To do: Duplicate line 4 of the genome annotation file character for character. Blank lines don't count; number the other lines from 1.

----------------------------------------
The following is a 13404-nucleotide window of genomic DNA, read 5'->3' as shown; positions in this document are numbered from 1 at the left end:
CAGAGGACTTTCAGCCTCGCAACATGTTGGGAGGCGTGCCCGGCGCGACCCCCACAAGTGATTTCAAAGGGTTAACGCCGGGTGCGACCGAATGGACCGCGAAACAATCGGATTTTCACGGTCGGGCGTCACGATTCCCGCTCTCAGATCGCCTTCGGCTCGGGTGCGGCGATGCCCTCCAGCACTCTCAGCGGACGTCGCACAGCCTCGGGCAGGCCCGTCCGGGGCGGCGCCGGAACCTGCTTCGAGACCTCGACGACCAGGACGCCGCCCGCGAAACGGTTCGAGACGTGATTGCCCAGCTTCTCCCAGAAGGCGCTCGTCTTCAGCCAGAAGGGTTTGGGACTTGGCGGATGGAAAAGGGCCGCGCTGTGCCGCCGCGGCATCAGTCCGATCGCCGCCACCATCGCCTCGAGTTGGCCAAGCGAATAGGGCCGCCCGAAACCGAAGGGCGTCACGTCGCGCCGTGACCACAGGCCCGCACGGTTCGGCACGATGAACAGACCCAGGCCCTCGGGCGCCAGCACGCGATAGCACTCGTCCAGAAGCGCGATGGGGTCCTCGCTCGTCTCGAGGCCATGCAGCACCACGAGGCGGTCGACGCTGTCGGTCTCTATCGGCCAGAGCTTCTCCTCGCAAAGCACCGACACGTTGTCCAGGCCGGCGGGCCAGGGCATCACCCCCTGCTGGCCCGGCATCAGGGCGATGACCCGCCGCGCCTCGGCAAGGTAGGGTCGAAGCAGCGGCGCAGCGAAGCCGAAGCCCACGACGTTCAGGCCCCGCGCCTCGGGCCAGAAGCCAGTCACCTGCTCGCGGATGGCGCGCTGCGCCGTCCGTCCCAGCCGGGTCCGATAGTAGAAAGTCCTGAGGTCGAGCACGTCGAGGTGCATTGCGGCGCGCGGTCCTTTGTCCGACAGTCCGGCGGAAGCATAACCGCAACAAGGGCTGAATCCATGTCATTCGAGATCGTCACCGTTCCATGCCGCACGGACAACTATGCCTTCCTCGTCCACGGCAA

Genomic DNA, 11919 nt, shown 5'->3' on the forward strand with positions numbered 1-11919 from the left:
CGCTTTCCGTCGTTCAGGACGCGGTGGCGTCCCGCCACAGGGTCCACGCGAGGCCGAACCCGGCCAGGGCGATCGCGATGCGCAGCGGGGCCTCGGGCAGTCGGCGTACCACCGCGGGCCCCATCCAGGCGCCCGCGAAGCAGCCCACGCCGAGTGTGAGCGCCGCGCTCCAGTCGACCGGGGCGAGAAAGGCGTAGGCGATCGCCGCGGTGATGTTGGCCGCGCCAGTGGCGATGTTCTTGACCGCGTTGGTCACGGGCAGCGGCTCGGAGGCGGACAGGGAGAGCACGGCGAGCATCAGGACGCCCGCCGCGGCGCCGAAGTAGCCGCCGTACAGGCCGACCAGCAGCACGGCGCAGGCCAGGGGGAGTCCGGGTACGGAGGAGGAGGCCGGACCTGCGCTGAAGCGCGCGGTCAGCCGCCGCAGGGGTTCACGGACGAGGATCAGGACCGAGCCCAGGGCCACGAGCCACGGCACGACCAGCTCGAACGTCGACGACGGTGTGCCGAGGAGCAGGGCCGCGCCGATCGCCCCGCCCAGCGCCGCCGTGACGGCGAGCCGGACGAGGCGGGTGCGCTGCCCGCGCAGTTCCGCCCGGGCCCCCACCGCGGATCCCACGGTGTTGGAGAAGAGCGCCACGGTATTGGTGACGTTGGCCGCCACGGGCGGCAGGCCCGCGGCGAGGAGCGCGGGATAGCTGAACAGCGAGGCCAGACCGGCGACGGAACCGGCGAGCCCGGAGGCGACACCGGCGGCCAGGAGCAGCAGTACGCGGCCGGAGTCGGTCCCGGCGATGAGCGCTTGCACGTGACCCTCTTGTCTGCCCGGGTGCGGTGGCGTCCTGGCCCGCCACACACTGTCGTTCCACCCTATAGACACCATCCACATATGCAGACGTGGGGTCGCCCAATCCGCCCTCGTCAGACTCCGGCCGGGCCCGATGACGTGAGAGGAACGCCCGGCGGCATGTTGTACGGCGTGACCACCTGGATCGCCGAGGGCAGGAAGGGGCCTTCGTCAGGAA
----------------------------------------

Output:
CGCTTTCCGTCGTTCAGGACGCGGTGGCGTCCCGCCACAGGGTCCACGCGAGGCCGAACCCGGCCAGGGCGATCGCGATGCGCAGCGGGGCCTCGGGCAGTCGGCGTACCACCGCGGGCCCCATCCAGGCGCCCGCGAAGCAGCCCACGCCGAGTGTGAGCGCCGCGCTCCAGTCGACCGGGGCGAGAAAGGCGTAGGCGATCGCCGCGGTGATGTTGGCCGCGCCAGTGGCGATGTTCTTGACCGCGTTGGTCACGGGCAGCGGCTCGGAGGCGGACAGGGAGAGCACGGCGAGCATCAGGACGCCCGCCGCGGCGCCGAAGTAGCCGCCGTACAGGCCGACCAGCAGCACGGCGCAGGCCAGGGGGAGTCCGGGTACGGAGGAGGAGGCCGGACCTGCGCTGAAGCGCGCGGTCAGCCGCCGCAGGGGTTCACGGACGAGGATCAGGACCGAGCCCAGGGCCACGAGCCACGGCACGACCAGCTCGAACGTCGACGACGGTGTGCCGAGGAGCAGGGCCGCGCCGATCGCCCCGCCCAGCGCCGCCGTGACGGCGAGCCGGACGAGGCGGGTGCGCTGCCCGCGCAGTTCCGCCCGGGCCCCCACCGCGGATCCCACGGTGTTGGAGAAGAGCGCCACGGTATTGGTGACGTTGGCCGCCACGGGCGGCAGGCCCGCGGCGAGGAGCGCGGGATAGCTGAACAGCGAGGCCAGACCGGCGACGGAACCGGCGAGCCCGGAGGCGACACCGGCGGCCAGGAGCAGCAGTACGCGGCCGGAGTCGGTCCCGGCGATGAGCGCTTGCACGTGACCCTCTTGTCTGCCCGGGTGCGGTGGCGTCCTGGCCCGCCACACACTGTCGTTCCACCCTATAGACACCATCCACATATGCAGACGTGGGGTCGCCCAATCCGCCCTCGTCAGACTCCGGCCGGGCCCGATGACGTGAGAGGAACGCCCGGCGGCATGTTGTACGGCGTGACCACCTGGATCGCCGAGGGCAGGAAGGGGCCTTCGTCAGGAA